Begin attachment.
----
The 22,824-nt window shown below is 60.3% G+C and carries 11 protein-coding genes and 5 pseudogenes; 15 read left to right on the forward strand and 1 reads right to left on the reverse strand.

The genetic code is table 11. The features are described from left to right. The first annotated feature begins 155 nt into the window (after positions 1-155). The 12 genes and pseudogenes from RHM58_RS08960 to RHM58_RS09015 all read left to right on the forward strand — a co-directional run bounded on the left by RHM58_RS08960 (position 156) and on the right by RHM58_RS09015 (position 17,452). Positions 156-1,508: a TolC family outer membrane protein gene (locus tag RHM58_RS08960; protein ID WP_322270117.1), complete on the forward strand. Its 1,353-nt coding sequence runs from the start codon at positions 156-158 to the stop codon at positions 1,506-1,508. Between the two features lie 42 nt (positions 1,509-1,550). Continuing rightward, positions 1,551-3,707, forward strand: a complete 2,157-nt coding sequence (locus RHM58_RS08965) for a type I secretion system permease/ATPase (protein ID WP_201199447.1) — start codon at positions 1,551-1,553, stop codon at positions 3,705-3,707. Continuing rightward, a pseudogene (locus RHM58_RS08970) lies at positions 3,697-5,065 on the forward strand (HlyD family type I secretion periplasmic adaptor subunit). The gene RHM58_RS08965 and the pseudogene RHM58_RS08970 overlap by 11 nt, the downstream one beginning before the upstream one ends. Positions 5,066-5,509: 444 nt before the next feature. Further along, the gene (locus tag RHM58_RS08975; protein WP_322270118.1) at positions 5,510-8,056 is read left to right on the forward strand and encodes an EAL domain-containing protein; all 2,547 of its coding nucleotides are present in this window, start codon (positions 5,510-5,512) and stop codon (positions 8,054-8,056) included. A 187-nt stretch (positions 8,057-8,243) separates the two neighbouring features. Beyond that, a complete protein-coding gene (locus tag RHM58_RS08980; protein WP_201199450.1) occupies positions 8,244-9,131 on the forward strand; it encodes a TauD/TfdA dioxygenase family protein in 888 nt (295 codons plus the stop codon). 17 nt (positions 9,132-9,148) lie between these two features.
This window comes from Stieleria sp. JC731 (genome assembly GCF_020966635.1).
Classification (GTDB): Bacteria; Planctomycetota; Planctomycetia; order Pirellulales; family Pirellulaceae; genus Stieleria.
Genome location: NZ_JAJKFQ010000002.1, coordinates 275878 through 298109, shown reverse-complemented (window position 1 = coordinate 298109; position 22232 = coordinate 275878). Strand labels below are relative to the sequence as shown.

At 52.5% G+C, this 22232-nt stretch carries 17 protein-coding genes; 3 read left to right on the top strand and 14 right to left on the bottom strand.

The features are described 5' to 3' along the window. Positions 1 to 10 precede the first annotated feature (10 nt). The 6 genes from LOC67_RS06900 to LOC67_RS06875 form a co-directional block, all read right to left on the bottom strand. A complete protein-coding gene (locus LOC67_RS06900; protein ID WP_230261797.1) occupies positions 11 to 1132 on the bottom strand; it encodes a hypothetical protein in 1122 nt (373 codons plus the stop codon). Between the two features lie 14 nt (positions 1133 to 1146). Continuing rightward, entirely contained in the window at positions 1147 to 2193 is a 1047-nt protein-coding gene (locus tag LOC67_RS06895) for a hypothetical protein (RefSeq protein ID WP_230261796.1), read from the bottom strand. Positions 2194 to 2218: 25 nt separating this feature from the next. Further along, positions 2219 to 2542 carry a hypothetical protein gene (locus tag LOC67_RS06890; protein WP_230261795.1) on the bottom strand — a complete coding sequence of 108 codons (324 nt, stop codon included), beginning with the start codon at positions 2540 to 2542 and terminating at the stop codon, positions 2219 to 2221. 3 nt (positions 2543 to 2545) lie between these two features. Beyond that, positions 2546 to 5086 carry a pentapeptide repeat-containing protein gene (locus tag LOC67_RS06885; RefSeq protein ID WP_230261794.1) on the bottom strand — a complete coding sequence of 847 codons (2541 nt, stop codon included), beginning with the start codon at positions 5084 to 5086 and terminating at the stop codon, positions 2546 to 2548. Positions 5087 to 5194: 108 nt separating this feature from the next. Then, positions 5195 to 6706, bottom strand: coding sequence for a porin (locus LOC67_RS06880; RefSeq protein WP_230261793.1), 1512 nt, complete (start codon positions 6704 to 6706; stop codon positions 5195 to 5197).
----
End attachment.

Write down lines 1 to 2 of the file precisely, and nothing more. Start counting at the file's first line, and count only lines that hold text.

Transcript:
The 22,824-nt window shown below is 60.3% G+C and carries 11 protein-coding genes and 5 pseudogenes; 15 read left to right on the forward strand and 1 reads right to left on the reverse strand.

The genetic code is table 11. The features are described from left to right. The first annotated feature begins 155 nt into the window (after positions 1-155). The 12 genes and pseudogenes from RHM58_RS08960 to RHM58_RS09015 all read left to right on the forward strand — a co-directional run bounded on the left by RHM58_RS08960 (position 156) and on the right by RHM58_RS09015 (position 17,452). Positions 156-1,508: a TolC family outer membrane protein gene (locus tag RHM58_RS08960; protein ID WP_322270117.1), complete on the forward strand. Its 1,353-nt coding sequence runs from the start codon at positions 156-158 to the stop codon at positions 1,506-1,508. Between the two features lie 42 nt (positions 1,509-1,550). Continuing rightward, positions 1,551-3,707, forward strand: a complete 2,157-nt coding sequence (locus RHM58_RS08965) for a type I secretion system permease/ATPase (protein ID WP_201199447.1) — start codon at positions 1,551-1,553, stop codon at positions 3,705-3,707. Continuing rightward, a pseudogene (locus RHM58_RS08970) lies at positions 3,697-5,065 on the forward strand (HlyD family type I secretion periplasmic adaptor subunit). The gene RHM58_RS08965 and the pseudogene RHM58_RS08970 overlap by 11 nt, the downstream one beginning before the upstream one ends. Positions 5,066-5,509: 444 nt before the next feature. Further along, the gene (locus tag RHM58_RS08975; protein WP_322270118.1) at positions 5,510-8,056 is read left to right on the forward strand and encodes an EAL domain-containing protein; all 2,547 of its coding nucleotides are present in this window, start codon (positions 5,510-5,512) and stop codon (positions 8,054-8,056) included. A 187-nt stretch (positions 8,057-8,243) separates the two neighbouring features. Beyond that, a complete protein-coding gene (locus tag RHM58_RS08980; protein WP_201199450.1) occupies positions 8,244-9,131 on the forward strand; it encodes a TauD/TfdA dioxygenase family protein in 888 nt (295 codons plus the stop codon). 17 nt (positions 9,132-9,148) lie between these two features.